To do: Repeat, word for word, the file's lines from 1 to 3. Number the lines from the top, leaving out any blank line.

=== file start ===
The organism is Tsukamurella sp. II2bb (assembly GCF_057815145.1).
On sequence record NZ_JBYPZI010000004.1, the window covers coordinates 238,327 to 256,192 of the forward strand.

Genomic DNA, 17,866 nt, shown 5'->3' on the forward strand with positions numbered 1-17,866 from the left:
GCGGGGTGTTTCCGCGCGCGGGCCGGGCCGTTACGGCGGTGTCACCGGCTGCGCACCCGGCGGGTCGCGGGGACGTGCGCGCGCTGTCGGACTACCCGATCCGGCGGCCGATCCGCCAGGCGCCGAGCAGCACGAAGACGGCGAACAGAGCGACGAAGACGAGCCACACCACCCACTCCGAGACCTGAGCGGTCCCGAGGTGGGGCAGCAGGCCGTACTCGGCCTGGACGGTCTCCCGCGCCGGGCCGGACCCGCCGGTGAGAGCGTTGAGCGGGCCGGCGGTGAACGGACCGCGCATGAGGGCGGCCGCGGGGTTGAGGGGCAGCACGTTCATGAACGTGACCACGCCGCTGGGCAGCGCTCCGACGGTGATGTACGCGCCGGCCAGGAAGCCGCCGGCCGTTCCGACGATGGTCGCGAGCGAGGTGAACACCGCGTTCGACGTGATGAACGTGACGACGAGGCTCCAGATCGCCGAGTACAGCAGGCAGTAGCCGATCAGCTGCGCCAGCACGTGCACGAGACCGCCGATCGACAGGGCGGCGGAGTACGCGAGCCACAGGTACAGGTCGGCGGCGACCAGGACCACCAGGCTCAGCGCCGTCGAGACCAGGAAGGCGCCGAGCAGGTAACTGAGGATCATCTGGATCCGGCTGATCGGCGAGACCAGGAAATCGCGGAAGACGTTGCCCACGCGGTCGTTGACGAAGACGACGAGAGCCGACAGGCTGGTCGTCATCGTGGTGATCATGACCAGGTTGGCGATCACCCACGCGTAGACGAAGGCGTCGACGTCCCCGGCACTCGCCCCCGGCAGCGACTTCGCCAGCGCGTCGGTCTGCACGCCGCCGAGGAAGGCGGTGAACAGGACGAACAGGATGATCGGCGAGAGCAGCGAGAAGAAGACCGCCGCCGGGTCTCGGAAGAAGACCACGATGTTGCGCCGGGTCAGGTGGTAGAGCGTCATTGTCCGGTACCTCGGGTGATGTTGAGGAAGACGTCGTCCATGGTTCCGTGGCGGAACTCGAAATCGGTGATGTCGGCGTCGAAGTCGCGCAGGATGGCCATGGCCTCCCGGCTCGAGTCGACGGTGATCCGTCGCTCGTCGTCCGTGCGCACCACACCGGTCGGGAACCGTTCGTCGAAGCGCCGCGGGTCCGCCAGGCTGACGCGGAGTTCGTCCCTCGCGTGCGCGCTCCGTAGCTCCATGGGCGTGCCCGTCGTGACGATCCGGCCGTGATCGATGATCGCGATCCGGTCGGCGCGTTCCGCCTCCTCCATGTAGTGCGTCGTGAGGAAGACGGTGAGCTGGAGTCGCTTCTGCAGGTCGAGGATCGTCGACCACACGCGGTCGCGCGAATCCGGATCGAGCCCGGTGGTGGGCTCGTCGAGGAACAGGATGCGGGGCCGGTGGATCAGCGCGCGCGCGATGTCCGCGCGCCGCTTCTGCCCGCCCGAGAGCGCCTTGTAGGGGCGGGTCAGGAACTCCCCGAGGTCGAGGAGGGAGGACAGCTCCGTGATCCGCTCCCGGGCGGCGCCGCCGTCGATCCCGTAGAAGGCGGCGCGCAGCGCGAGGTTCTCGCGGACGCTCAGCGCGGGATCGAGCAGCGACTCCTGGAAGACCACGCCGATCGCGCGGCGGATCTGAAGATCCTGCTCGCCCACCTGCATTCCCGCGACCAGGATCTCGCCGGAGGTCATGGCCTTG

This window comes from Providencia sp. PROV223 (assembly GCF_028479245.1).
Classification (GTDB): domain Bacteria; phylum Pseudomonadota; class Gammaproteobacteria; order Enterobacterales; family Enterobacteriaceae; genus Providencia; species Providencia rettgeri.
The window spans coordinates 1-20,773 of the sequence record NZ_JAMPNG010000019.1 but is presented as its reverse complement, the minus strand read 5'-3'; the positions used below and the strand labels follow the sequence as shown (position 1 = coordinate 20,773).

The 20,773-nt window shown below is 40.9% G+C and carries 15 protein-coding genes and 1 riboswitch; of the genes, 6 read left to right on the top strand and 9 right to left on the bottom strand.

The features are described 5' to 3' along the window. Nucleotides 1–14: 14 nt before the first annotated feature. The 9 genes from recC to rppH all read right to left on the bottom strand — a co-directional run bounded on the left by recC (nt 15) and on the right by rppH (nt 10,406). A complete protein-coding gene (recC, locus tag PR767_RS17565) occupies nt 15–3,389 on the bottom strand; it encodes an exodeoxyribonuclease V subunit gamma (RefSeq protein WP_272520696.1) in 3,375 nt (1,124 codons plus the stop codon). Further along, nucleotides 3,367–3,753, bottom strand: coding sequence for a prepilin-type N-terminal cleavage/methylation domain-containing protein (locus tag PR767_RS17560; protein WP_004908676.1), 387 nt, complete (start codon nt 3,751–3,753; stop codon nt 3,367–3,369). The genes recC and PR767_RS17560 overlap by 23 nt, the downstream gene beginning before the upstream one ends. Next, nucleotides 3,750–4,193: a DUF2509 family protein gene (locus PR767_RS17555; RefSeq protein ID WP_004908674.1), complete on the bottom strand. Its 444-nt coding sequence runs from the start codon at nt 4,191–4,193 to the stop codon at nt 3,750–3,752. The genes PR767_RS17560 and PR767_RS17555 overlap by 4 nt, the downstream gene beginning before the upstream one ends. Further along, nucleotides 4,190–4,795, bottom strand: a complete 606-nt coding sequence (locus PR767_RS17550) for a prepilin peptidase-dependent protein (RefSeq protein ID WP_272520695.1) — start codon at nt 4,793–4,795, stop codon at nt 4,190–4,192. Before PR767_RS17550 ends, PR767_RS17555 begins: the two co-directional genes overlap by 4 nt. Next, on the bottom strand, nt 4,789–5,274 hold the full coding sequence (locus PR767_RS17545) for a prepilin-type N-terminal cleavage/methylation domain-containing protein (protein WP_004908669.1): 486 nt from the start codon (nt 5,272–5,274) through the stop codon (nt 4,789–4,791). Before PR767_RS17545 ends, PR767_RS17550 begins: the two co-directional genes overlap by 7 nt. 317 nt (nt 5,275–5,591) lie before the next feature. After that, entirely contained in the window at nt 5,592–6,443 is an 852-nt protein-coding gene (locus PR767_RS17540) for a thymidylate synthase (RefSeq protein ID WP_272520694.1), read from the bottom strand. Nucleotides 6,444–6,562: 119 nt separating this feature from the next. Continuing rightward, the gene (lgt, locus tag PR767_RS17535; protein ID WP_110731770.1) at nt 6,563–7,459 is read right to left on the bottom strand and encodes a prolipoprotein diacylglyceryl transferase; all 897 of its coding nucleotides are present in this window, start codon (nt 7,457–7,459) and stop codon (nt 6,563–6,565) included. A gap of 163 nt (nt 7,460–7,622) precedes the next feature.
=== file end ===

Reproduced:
The organism is Tsukamurella sp. II2bb (assembly GCF_057815145.1).
On sequence record NZ_JBYPZI010000004.1, the window covers coordinates 238,327 to 256,192 of the forward strand.

Genomic DNA, 17,866 nt, shown 5'->3' on the forward strand with positions numbered 1-17,866 from the left: